Most of the day was spent in meetings or on the phone consulting with museums. It’s always emphasized and for good reason, because when there is real consultation occurring, results usually follow. Of all the denied claims we had, there was usually very little or no consultation. I would call and email, usually with no reply, and when I finally did reach somebody on the phone, conversations were very minimal. I know when somebody doesn’t want to talk to me and it’s frustrating. NAGPRA can be very emotional work and it’s hard not to take things personally, but it’s impossible most of the time. When a museum refuses to work with your tribe, which you are part of, you take it personally.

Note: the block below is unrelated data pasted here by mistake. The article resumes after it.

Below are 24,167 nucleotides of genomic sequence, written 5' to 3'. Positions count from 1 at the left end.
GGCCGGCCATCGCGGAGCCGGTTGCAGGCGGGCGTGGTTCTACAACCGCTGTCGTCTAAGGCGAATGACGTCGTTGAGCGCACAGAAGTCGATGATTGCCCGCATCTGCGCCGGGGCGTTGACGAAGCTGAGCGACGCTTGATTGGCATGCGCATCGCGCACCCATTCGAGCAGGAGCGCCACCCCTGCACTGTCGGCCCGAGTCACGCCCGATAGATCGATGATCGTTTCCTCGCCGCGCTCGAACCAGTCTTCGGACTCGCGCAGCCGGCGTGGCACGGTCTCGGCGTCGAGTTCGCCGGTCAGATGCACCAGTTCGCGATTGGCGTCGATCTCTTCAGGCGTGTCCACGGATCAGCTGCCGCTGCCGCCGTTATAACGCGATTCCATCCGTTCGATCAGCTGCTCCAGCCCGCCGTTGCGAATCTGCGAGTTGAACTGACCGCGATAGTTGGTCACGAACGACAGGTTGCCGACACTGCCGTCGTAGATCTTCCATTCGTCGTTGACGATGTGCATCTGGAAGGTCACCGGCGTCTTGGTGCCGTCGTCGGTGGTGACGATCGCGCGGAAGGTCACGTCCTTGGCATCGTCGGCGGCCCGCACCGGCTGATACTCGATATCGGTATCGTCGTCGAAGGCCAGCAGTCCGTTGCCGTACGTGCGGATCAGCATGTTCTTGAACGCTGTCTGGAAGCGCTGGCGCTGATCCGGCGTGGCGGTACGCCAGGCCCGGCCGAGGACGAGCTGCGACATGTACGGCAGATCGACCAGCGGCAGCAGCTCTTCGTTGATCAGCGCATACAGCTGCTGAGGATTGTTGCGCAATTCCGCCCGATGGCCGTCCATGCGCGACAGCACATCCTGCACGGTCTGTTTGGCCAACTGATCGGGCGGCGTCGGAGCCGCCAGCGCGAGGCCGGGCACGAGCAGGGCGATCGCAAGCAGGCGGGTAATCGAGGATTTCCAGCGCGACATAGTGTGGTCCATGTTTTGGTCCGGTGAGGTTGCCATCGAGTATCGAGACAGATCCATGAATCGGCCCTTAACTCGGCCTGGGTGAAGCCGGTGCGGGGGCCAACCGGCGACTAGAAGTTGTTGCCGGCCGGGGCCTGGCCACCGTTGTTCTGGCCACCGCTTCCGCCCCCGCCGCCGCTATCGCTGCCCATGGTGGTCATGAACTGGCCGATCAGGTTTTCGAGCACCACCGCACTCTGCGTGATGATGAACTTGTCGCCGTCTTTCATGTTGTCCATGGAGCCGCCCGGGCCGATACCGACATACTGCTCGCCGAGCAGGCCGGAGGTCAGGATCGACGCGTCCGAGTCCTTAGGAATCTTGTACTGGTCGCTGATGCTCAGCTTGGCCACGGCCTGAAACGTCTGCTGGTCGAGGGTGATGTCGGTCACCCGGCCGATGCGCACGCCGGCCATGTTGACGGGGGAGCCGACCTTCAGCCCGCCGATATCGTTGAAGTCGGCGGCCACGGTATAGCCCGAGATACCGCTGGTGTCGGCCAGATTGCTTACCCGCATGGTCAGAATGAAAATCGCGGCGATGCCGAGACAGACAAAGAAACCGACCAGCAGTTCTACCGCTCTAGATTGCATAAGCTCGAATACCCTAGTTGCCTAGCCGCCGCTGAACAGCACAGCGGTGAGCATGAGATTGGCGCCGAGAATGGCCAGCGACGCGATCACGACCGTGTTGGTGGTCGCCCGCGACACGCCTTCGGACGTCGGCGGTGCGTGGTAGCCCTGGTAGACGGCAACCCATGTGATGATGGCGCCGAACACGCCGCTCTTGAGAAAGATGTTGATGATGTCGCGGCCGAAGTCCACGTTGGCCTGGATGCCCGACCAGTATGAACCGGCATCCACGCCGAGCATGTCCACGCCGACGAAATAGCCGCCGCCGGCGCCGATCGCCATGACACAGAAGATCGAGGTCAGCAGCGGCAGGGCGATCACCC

Tribes are not all the same. Most people who read this already know this but there are many people in this country who don’t realize every tribe is different, and historically, didn’t always get along. Customs and beliefs vary, along with geographic locations and populations. When a museum engages into NAGPRA work with a tribe, they must realize this tribe is unique and has to be treated as such. I’ve run into a few museums who still lump Indians together as a collective group, that we are all the same. A museum has to recognize an individual tribe’s belief when they present a claim.